Perce gritted his teeth, almost inaudibly.
Everyone in the room knew that what he had just said was a sneer disguised as concern, a warning, a reminder that Krell had been safe all these years because of Riga’s generosity, and that his current disability was self-inflicted, so don’t mess with him.
“I told you not to be rash! You fool!”
When his son returned two days later with severed ligaments in his leg, Perce blamed him again and again for his foolish behavior. Rashid may have been quiet, but he knew how to bide his time behind the scenes. Perce knew that the reason he had allowed Krell to act so brazenly, as if his place had been taken from him, was simply a way to build justification.
So Perce told Krell to keep quiet and bide his time. It was common knowledge that once Rashid was gone, the position would be Krell’s, and if he waited, his chance would always come. One day, when Rashid’s unclear birth would come back to haunt him, he could sway the Elders to replace Riga.
But how could he blow it so easily, this chance to settle this grudge that had been building up for so long?
His grip tightened. Twenty years ago, when Riga, the chief of the tribe, died suddenly, Perce, despite being Riga’s only brother and having noble blood, could not become the next Riga.
That’s because he was an illegitimate son. His mother, the daughter of the Anzu clan leader, had an affair with Riga, who already had a wife, and gave birth to Perce. Because of his illegitimate status, Perce had to watch his much younger half-brother ascend to the position of Riga.
But his one chance came when his half-brother crawled into the Basque land to rescue his woman and died. Trickle by trickle, arguments began to emerge that Perce should be made the next Riga to fill the suddenly vacant chieftain position. He was the one closest in blood to the previous Riga, albeit illegitimate.
However, Calante strongly opposed this.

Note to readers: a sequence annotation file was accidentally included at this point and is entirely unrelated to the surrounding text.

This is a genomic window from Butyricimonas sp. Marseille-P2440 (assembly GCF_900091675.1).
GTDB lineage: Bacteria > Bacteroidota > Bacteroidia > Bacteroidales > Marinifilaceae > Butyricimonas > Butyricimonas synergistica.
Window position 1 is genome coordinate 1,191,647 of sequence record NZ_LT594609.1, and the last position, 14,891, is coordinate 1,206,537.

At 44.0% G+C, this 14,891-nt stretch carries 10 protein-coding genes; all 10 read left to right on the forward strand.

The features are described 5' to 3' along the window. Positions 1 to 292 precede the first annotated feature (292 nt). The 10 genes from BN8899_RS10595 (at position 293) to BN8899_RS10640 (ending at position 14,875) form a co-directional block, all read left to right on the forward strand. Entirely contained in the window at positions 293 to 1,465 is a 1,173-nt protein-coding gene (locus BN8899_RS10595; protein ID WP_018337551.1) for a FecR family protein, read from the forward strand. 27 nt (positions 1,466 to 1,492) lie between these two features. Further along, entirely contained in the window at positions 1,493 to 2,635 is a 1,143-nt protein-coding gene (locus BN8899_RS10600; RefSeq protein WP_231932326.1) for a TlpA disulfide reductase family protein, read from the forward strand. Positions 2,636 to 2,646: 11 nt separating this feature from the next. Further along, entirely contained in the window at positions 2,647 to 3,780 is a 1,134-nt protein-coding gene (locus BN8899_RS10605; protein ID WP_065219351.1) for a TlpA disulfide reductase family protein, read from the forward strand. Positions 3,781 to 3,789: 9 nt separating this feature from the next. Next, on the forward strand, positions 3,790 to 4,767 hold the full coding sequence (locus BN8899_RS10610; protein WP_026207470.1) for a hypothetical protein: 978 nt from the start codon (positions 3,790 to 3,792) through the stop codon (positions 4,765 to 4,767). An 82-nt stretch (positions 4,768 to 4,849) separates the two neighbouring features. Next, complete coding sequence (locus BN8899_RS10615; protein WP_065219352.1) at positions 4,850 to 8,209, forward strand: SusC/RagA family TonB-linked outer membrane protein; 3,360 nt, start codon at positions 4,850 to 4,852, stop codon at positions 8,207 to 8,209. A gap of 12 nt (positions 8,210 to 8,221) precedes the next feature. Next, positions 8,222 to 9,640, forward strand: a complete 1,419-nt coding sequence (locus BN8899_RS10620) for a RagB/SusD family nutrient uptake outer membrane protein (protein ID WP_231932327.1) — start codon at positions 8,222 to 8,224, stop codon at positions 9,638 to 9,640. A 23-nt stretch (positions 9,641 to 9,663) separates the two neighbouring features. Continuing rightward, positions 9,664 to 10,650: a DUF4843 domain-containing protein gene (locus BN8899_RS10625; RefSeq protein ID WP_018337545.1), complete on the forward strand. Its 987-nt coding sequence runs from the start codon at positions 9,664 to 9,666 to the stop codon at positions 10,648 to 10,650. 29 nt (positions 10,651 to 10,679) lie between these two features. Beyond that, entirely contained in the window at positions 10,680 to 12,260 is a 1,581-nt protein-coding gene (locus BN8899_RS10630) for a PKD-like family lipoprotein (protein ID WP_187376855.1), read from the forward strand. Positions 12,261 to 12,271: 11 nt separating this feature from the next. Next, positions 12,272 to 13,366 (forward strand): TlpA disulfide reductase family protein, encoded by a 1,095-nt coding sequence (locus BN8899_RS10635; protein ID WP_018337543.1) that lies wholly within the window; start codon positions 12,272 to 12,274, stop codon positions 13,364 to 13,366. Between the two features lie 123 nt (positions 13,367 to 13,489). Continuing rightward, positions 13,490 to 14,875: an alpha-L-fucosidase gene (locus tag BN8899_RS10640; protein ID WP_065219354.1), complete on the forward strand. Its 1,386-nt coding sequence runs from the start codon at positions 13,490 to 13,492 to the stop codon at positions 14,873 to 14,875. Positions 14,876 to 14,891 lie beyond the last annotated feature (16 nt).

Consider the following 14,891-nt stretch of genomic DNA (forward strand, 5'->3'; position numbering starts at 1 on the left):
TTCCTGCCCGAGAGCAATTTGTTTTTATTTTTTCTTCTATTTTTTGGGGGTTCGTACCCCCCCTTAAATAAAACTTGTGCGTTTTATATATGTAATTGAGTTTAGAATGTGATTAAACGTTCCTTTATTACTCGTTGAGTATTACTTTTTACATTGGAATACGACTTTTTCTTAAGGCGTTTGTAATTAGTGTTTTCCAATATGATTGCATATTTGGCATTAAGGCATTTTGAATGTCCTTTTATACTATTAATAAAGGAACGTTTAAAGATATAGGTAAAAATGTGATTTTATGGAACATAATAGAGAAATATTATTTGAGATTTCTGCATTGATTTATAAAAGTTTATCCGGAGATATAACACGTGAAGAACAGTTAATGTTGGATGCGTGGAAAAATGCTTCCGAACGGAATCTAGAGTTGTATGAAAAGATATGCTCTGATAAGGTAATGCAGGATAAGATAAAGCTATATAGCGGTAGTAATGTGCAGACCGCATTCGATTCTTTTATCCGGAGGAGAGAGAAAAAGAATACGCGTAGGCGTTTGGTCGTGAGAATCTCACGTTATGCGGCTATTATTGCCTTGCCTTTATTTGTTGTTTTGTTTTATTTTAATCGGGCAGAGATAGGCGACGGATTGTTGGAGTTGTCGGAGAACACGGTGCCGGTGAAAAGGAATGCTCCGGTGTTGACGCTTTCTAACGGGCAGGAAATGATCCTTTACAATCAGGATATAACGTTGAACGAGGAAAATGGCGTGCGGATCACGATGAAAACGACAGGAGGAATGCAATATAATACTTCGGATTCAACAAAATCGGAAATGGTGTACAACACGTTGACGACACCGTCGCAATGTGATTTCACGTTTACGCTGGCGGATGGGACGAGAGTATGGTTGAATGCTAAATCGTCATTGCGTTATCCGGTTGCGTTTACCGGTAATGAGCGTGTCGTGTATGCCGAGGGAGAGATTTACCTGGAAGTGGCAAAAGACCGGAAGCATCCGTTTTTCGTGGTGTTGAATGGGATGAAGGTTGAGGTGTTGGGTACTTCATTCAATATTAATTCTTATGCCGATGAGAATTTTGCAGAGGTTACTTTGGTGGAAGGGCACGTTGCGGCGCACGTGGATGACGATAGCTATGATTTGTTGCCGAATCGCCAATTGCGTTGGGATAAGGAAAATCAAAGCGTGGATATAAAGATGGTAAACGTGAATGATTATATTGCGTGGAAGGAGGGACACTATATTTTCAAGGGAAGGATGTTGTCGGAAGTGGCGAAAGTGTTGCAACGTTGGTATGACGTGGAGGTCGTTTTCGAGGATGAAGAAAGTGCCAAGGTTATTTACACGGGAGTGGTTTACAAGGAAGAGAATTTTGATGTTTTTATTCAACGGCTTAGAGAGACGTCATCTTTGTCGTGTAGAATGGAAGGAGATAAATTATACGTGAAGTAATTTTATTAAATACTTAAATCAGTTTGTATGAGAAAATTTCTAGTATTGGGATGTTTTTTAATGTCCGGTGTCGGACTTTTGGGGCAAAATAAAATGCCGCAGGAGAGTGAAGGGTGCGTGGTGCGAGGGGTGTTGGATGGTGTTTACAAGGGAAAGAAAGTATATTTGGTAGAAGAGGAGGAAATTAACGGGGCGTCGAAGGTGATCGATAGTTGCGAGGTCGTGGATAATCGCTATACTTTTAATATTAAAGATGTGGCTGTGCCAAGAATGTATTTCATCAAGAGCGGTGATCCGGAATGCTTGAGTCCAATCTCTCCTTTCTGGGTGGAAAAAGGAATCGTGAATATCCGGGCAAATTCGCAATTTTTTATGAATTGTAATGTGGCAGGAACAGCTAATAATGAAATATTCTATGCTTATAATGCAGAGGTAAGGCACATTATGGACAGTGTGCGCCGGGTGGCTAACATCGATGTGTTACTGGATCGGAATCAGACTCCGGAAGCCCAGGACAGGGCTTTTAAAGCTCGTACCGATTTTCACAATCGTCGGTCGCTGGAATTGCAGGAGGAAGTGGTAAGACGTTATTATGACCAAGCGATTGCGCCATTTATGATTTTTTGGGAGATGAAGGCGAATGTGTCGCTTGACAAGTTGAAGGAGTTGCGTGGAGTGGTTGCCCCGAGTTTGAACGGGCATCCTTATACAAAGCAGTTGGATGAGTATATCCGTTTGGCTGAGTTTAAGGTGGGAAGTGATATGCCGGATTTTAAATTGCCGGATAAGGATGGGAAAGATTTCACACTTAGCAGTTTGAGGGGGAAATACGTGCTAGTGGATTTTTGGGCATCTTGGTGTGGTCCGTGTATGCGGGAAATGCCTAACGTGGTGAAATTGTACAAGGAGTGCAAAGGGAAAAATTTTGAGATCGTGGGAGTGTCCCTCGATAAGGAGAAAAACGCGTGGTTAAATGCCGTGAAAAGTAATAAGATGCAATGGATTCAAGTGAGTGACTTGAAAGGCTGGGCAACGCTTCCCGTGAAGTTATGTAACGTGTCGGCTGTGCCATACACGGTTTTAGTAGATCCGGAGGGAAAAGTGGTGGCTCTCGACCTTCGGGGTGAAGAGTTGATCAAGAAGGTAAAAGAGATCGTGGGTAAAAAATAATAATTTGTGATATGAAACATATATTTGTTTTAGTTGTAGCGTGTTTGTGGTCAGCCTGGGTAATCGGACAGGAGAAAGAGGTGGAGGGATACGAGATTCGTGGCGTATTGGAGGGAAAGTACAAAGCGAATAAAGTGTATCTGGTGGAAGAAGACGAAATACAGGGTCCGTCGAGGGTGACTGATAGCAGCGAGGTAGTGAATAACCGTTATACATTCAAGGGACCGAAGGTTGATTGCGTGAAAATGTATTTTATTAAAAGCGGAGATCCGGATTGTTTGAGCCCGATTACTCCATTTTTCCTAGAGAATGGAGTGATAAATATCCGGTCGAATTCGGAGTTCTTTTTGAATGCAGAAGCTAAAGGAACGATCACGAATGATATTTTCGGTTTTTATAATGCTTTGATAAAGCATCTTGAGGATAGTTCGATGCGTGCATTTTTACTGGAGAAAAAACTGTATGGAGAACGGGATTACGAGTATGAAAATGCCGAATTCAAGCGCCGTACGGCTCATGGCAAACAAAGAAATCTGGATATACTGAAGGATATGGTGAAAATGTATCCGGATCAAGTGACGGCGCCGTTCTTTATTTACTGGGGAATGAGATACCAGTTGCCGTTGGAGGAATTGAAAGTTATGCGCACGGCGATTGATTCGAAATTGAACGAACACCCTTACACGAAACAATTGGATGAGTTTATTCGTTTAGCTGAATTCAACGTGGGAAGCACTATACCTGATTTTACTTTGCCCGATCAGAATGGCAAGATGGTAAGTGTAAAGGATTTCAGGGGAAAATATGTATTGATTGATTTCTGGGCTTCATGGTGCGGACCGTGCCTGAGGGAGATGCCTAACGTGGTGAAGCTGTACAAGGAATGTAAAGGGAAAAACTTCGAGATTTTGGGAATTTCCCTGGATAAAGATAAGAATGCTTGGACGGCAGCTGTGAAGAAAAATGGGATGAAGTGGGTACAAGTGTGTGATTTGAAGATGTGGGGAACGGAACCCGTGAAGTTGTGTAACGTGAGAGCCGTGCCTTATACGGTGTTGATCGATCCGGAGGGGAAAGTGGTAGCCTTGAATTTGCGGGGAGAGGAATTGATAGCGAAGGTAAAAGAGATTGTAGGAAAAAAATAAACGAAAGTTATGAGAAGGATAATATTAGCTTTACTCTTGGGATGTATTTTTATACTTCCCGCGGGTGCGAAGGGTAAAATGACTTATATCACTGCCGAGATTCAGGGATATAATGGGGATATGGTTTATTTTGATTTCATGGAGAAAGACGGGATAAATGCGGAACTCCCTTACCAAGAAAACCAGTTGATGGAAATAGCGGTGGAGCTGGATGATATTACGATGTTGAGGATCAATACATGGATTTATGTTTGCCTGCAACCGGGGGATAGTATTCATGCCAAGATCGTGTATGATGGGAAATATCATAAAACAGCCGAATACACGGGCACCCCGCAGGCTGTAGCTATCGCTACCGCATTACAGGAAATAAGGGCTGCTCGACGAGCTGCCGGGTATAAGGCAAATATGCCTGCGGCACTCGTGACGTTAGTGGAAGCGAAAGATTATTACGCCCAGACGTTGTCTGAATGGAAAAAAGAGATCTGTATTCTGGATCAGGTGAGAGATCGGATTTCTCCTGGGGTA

“Let us wait, for the true bloodline is still in Rigaina’s womb.”
No one could deny Calante’s words. In the end, the discussion came together in his favor. The unfavorable origin of being an illegitimate child and Calante’s authority made it possible.
Then, unexpectedly, a second miracle occurred. The child Rigaina gave birth to happened to be a boy, but he was born with blue eyes. When Perce found out, he laughed like a madman for days. Funny how the grandson of Calante, the man who had insulted him all his life for not being a true blood, was born with those cursed eyes.
It didn’t matter who Rashid’s real father was. What mattered was that Rigaina had been kidnapped by a Basque chieftain and had given birth to a child.
He sent someone to the Basque land and learned that Rigaina had been thrown into a group of slaves. Everyone was shocked that the child could have been the seed of a slave, not to mention a Basque chieftain. Eventually, even the elders who had followed Calante turned against him. They could not tolerate someone of such lowly origins.
And so they voted in favor of Krell, Perce’s five-year-old son, as the next Riga. Perce was still an illegitimate son, but Krell was different. Perce became the representative leader of the Anzu clan in the absence of an heir and was now a powerful elder. Krell, a descendant of a former Riga and son of an elder, was far preferable to Rashid, who might be of the blood of a lowly slave.
Everything seemed to be going according to Perce’s intentions, until Rigaina’s sudden suicide undid his plans. The wretched woman traded her life for the position of Riga, frustrating Perce to no end.
Unlike Perce, who remained patient to the end, the grown-up Krell was unable to take it all in stride. The more Rashid gained ground, the more Krell’s impatience grew, and eventually, he returned with this accident.
Now, even if Rashid is gone, Krell can’t be the next Riga. There is no way someone who has been so mortally wounded could become a Riga.
“Let the meeting begin, then.”
Nevertheless, Perce pushed all his anger aside and focused on his mission.
There is a saying that a man gets three chances in a lifetime. He will wait for the last one.